Despite the impressive progress that has been made in reducing the number of deaths, 100,000 people still die from malaria every year. Hence, The Malaria Consortium’s Nigeria office has said that Donors and governments must continue to fund the fight against malaria in Nigeria.

Dr. Kolawole Maxwell who was in London for the World Malaria Day yesterday said: “We are looking inwards to see what we can do to ensure that we continue to get the attention of governments and donors to keep the funding going.”

According to the report released by the World Health Organisation on malaria, Europe had no indigenous cases of malaria, down from 90,000 cases in 1995. Eight other countries reported zero cases in 2014: Argentina, Costa Rica, Iraq, Morocco, Oman, Paraguay, Sri Lanka and the United Arab Emirates. The report called for a global commitment to remove malaria from at least 35 new countries by 2030 – a goal it described as “ambitious but achievable”.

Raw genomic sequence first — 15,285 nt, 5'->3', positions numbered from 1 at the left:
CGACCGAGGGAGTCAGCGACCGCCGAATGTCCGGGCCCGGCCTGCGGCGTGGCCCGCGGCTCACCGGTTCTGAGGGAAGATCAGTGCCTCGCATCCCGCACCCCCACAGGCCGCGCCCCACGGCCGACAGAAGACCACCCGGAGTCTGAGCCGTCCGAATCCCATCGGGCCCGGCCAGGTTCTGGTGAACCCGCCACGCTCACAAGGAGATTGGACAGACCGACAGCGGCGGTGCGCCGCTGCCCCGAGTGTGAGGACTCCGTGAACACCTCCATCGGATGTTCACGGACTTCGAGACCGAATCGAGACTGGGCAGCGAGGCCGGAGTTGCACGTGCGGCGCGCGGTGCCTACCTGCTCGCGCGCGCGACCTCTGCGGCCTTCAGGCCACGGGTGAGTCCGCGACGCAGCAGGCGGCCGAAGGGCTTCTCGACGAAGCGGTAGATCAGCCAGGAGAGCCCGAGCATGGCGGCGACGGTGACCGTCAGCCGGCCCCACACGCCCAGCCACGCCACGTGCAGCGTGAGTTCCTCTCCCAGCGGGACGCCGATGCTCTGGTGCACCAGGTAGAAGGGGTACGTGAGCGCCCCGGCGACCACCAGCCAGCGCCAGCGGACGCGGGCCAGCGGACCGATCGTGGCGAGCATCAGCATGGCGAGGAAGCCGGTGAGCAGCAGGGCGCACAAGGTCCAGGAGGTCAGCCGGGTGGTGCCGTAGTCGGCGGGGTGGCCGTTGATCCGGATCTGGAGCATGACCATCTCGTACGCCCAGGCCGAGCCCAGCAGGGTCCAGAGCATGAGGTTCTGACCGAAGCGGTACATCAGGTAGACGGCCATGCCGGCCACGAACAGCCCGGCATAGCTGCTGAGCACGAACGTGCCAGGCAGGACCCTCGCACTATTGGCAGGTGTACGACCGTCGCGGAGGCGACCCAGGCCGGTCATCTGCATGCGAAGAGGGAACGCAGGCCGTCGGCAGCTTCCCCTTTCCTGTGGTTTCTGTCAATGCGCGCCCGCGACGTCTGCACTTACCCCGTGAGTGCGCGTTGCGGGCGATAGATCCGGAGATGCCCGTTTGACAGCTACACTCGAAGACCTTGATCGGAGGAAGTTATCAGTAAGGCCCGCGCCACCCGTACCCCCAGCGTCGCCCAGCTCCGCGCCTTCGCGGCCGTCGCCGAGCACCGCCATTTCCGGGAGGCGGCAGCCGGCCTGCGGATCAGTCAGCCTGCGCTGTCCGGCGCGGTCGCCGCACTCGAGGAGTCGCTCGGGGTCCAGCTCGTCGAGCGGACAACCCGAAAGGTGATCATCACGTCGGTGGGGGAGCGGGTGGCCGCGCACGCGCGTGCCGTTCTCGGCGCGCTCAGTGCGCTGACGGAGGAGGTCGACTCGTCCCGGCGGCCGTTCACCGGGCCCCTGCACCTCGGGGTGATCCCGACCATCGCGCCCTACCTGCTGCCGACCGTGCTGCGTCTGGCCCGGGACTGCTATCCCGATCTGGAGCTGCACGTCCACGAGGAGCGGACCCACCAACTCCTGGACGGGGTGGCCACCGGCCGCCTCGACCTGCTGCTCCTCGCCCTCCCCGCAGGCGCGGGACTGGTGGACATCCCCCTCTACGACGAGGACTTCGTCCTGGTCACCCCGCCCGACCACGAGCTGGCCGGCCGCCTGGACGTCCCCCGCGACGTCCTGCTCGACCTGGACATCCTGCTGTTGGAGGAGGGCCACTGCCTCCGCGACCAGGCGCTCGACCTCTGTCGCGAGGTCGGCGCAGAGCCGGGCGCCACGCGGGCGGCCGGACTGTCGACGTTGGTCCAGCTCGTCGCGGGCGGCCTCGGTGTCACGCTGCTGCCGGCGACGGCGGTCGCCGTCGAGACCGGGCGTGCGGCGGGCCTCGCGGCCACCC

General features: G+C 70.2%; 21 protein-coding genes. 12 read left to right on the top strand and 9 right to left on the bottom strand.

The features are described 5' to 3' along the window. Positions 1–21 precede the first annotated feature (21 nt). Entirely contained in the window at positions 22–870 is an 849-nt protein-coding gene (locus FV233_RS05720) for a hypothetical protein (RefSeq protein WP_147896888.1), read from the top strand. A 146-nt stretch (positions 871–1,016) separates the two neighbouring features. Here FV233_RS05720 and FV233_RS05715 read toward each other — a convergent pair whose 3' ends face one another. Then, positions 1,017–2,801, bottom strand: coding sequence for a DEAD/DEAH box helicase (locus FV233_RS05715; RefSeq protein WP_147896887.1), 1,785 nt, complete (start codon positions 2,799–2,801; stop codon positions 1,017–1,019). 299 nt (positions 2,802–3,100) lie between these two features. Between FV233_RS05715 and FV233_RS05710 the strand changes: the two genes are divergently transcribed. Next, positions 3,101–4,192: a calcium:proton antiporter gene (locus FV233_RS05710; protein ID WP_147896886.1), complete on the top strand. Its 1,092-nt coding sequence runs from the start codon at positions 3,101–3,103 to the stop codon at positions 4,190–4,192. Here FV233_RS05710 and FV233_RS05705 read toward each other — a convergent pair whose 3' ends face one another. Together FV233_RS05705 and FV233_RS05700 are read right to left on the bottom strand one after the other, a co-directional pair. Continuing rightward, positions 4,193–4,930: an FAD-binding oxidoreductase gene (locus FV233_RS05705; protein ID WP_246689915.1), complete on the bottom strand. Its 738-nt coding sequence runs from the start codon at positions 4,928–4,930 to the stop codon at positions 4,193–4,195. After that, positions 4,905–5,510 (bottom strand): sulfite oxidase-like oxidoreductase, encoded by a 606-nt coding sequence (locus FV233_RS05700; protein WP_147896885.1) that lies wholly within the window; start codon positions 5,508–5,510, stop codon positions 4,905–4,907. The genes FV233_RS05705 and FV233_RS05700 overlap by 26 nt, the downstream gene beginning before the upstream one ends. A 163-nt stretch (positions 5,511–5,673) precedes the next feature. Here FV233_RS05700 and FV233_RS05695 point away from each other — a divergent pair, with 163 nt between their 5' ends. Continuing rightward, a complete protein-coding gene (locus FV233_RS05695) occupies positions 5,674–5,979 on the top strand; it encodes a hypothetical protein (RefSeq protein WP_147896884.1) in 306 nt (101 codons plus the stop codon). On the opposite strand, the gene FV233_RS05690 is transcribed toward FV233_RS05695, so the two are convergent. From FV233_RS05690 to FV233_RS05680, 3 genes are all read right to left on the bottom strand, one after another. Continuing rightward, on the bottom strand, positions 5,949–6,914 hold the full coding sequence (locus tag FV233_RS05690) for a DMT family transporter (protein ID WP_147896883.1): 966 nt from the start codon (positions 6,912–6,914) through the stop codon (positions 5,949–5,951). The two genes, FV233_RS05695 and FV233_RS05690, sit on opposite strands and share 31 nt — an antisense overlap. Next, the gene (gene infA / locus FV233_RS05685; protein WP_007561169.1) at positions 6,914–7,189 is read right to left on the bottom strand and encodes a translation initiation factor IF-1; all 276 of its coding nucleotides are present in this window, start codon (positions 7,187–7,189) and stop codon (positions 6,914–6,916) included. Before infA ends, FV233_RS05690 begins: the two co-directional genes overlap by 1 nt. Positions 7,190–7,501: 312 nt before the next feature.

WHO commends the countries that have been able to get rid of the disease. However, it highlights the urgent need for greater investment in reducing the high rates of malaria transmission, particularly in Africa.

The WHO said a 60% global decline in deaths came through insecticide-treated bednets, indoor residual spraying, rapid diagnostic testing and artemisinin-based combination therapies. But it noted that mosquito resistance to insecticides used in nets and spraying is growing, as is parasite resistance to a component in a powerful antimalarial medicine.

Last year, 214 million cases of malaria were reported in 95 countries, and more than 400,000 people died of malaria. Nigeria and the Democratic Republic of the Congo still account for 35% of deaths.

Maxwell said Nigeria had made impressive progress under an eight-year, UK aid-funded support to national malaria programme. Integrating this programme into existing health systems had been critical. The effects of strengthening the health system were evident in the way Nigeria reacted quickly to the Ebola threat, Maxwell said, and work against other diseases including polio and Lassa fever has also benefited.

The private sector also needed to define its role in the battle, he said. “I’m talking about people making profits from health products, like nets and drugs. We can now engage with a population that is middle class, that have some resources, and [the private sector] can start asking them what would be their preferences in some of these commodities, and increase and expand the market.”

Author: Ope Adedeji